Bladder cancer is the fifth most common non-skin cancer in the United States, with nearly 81,000 people expected to be diagnosed in 2019.
Bladder cancer comes from the tissues that line the inner surface of the bladder. Painless blood in the urine is the most common symptom of bladder cancer. The diagnosis is suspected when the doctor sees a tumor during an office procedure called a cystoscopy. Bladder cancer is confirmed during an outpatient surgery called transurethral resection of a bladder tumor (TURBT). The combination of an imaging study (such as CT scan) and the results from transurethral resection of bladder tumor (TURBT) can find out the stage of your cancer.
TURBT is a very important procedure for accurate tumor typing, staging, and grading. Your doctor can look inside the bladder, take tumor samples and cut away what he/she sees of your tumor.
Blue light cystoscopy is one way to enhance traditional TURBT. Before blue light cystoscopy, a catheter is inserted through the urethra into the bladder, and an imaging solution called Cysview is left in the bladder for about an hour. It works because bladder cancer cells multiply more rapidly than the surrounding normal bladder lining. Cysview is preferentially absorbed by these more rapidly dividing cancer cells. Under blue light during TURBT, the cancer cells glow fluorescent pink, which makes it easier to see the edges of the bladder tumor and to ensure a more complete resection.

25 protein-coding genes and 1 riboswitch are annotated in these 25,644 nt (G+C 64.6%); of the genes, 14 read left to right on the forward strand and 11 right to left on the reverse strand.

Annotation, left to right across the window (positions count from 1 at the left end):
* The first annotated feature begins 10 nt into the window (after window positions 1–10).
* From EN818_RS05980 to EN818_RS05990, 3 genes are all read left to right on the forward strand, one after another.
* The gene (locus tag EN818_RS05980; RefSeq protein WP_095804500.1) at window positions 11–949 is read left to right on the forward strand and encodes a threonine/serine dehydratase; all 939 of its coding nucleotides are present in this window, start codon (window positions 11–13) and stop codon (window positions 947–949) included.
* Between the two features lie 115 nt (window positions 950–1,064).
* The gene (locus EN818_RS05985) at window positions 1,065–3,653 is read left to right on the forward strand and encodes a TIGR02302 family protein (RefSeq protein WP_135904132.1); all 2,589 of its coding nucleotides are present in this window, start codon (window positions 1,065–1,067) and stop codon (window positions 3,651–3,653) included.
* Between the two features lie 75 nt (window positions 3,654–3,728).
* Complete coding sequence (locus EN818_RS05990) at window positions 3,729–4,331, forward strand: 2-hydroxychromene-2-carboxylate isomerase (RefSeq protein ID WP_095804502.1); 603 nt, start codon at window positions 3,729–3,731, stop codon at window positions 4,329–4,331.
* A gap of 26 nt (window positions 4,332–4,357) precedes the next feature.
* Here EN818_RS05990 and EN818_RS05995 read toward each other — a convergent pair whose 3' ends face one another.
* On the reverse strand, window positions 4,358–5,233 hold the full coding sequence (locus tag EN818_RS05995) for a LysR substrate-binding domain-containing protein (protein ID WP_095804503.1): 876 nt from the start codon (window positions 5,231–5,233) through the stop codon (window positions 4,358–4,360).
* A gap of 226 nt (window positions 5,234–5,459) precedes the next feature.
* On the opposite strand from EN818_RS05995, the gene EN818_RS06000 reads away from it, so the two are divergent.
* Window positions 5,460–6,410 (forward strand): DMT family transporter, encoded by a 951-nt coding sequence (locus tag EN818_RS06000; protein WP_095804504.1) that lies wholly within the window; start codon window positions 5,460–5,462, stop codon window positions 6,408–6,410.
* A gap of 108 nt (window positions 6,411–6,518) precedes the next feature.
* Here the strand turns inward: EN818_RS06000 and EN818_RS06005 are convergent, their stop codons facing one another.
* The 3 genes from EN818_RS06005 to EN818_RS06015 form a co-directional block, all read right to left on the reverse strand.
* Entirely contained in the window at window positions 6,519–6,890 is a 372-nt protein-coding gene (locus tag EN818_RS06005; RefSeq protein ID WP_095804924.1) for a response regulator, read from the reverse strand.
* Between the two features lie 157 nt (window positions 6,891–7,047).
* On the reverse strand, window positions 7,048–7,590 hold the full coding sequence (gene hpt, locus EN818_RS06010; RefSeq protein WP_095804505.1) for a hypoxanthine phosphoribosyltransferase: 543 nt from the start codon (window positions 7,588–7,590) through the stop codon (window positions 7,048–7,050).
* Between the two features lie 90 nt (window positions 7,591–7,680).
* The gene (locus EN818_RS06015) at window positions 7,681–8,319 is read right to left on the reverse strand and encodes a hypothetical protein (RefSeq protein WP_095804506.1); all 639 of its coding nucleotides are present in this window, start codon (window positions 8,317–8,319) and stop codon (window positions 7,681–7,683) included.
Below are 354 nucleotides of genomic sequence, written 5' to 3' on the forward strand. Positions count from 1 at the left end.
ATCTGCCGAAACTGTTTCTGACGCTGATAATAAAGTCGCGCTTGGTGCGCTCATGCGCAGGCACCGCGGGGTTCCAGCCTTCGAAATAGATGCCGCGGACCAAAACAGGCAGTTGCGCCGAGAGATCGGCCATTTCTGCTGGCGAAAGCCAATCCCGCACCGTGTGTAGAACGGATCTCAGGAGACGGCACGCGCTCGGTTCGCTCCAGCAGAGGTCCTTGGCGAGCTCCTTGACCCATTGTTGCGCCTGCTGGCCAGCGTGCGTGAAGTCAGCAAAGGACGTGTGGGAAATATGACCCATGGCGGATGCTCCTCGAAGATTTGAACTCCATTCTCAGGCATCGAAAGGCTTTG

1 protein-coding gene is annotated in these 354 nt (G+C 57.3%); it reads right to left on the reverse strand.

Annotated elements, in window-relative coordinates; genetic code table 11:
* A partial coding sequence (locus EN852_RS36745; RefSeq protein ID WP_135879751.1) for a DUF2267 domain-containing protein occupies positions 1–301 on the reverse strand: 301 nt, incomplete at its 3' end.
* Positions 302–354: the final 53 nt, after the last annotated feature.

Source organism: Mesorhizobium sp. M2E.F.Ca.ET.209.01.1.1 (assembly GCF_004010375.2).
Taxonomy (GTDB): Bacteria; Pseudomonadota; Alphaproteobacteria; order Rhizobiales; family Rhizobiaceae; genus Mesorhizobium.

Doing a TURBT with blue light cystoscopy has been shown to reduce tumors from coming back by 12-43% (depending on the type of tumor that you have).
Dr. Benjamin Ristau is urologist with UConn Health in Farmington, Conn.